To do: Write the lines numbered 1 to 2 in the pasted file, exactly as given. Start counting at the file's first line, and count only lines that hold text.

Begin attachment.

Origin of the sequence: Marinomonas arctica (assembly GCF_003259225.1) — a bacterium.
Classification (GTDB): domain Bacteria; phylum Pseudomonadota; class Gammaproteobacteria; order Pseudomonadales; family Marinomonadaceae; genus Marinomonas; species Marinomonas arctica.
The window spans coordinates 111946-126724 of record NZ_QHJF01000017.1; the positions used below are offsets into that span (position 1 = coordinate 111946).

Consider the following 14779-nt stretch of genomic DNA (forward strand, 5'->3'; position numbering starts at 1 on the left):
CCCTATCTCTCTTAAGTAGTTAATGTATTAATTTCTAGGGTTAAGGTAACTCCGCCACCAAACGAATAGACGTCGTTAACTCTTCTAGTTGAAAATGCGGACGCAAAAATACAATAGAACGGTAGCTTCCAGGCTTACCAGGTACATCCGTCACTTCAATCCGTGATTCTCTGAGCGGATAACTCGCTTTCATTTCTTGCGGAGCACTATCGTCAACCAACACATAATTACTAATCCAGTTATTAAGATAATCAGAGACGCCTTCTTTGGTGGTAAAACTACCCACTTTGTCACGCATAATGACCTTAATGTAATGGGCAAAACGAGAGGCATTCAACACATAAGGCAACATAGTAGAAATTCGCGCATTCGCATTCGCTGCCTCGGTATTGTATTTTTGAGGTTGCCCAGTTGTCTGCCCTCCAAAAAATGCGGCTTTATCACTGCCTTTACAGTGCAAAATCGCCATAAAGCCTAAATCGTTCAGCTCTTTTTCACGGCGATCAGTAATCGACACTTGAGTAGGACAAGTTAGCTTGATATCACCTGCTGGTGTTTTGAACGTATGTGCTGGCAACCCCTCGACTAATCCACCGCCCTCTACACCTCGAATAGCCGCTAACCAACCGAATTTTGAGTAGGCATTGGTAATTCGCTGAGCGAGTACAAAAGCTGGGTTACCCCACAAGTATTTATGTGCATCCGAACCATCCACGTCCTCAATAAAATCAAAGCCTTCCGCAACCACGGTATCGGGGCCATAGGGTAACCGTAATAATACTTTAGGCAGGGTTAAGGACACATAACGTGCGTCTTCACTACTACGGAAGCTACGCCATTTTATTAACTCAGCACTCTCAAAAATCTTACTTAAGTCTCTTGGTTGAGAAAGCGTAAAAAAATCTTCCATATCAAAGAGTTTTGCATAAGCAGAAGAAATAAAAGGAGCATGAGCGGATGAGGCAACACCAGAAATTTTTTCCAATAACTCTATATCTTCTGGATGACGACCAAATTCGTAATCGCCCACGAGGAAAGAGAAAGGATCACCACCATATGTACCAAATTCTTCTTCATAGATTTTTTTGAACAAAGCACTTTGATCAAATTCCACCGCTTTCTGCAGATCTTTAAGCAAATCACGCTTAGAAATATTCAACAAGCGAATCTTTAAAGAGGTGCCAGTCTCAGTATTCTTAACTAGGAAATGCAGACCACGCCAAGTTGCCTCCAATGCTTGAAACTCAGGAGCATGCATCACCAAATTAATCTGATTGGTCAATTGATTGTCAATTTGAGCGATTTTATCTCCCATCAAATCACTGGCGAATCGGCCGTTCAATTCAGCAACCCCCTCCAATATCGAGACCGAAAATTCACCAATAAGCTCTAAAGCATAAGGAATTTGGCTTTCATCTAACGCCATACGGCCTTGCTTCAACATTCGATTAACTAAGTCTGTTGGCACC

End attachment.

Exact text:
Origin of the sequence: Marinomonas arctica (assembly GCF_003259225.1) — a bacterium.
Classification (GTDB): domain Bacteria; phylum Pseudomonadota; class Gammaproteobacteria; order Pseudomonadales; family Marinomonadaceae; genus Marinomonas; species Marinomonas arctica.